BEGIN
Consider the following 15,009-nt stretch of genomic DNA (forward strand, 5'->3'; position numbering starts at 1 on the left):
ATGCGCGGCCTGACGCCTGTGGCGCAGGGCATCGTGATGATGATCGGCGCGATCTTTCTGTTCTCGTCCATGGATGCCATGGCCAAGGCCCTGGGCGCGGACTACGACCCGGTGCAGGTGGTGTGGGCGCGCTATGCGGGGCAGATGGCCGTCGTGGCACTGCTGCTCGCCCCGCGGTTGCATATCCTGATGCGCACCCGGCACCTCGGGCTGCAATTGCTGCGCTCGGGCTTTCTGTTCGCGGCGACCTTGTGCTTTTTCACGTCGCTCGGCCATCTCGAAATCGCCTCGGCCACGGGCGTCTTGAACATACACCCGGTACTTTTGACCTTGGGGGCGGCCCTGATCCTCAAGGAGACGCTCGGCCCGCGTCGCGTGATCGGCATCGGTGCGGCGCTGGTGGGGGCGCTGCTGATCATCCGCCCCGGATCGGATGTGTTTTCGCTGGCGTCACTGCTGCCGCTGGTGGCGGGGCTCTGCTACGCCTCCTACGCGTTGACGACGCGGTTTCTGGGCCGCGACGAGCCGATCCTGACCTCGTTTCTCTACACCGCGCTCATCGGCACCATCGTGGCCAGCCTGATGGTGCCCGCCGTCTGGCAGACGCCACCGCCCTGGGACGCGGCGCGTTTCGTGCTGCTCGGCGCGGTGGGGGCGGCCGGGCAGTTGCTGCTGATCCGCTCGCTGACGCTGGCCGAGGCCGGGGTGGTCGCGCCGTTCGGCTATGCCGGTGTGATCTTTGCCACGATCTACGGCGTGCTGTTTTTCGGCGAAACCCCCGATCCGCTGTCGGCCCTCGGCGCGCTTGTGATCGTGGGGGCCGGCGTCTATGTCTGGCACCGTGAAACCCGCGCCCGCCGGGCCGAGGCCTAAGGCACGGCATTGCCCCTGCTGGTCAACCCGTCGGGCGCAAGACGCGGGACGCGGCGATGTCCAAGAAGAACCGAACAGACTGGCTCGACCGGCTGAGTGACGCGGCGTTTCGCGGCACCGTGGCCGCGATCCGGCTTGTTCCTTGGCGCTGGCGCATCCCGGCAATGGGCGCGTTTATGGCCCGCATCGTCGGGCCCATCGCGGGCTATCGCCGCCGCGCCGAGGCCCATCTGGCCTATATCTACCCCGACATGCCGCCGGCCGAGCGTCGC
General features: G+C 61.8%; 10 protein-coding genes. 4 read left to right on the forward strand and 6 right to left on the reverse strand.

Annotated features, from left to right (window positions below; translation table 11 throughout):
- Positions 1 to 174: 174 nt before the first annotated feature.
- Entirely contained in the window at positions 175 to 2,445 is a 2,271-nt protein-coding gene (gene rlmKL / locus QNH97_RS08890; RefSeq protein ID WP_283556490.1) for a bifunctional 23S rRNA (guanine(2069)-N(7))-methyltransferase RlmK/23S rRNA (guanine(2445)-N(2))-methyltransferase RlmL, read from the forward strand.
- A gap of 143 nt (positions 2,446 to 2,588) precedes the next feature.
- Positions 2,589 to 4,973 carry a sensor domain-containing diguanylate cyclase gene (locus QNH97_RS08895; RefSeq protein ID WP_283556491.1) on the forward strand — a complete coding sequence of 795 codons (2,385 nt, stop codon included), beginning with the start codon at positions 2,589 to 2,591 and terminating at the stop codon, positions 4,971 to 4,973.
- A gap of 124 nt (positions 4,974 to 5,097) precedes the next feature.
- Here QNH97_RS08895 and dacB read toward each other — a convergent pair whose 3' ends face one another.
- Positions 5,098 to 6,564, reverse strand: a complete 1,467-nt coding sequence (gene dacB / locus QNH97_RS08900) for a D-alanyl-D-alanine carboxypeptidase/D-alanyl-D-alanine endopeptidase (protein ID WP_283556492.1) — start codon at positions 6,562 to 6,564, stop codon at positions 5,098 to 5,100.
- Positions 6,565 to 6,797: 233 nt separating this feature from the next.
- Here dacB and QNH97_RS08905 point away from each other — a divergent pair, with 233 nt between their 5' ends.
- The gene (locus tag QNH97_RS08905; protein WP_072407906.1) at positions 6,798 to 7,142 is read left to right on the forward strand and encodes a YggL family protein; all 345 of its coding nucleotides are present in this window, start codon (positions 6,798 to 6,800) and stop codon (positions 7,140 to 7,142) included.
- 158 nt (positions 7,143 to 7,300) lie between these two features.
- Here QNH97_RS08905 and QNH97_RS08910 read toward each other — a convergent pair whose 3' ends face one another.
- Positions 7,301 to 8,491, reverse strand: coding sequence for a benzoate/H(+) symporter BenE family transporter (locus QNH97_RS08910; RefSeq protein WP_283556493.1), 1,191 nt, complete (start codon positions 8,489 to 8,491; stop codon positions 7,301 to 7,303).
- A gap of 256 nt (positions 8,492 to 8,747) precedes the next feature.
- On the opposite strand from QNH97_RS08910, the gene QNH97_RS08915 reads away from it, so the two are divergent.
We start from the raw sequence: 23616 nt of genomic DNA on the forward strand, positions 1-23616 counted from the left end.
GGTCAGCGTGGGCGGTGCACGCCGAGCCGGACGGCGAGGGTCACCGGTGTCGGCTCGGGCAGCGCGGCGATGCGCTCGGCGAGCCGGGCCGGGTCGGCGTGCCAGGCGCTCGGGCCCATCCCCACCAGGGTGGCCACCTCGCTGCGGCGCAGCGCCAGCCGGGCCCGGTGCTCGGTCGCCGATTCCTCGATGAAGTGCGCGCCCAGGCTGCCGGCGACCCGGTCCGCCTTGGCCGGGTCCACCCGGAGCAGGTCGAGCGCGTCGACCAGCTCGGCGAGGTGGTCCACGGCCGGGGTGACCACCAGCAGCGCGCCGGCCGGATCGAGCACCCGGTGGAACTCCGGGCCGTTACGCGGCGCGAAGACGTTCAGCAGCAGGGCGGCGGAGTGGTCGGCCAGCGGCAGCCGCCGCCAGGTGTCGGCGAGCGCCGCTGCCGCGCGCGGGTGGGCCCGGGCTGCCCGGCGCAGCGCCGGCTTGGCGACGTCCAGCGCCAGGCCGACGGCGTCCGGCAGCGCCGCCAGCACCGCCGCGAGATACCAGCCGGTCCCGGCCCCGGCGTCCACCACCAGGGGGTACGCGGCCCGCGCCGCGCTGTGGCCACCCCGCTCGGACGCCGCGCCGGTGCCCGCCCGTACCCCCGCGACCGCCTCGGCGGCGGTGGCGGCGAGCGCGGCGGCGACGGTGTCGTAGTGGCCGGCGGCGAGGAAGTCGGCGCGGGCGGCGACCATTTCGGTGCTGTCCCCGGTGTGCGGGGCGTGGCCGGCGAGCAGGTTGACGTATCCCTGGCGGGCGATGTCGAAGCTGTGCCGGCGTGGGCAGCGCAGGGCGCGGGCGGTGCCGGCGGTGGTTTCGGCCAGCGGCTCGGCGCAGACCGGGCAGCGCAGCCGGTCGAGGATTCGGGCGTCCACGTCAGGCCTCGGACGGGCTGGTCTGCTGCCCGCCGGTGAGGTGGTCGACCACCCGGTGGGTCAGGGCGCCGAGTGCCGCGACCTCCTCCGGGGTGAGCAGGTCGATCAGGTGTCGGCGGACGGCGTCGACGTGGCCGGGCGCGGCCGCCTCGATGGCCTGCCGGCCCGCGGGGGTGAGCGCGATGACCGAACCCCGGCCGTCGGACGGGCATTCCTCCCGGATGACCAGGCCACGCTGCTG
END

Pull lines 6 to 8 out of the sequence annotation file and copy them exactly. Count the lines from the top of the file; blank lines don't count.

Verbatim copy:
- Entirely contained in the window at positions 175 to 2,445 is a 2,271-nt protein-coding gene (gene rlmKL / locus QNH97_RS08890; RefSeq protein ID WP_283556490.1) for a bifunctional 23S rRNA (guanine(2069)-N(7))-methyltransferase RlmK/23S rRNA (guanine(2445)-N(2))-methyltransferase RlmL, read from the forward strand.
- A gap of 143 nt (positions 2,446 to 2,588) precedes the next feature.
- Positions 2,589 to 4,973 carry a sensor domain-containing diguanylate cyclase gene (locus QNH97_RS08895; RefSeq protein ID WP_283556491.1) on the forward strand — a complete coding sequence of 795 codons (2,385 nt, stop codon included), beginning with the start codon at positions 2,589 to 2,591 and terminating at the stop codon, positions 4,971 to 4,973.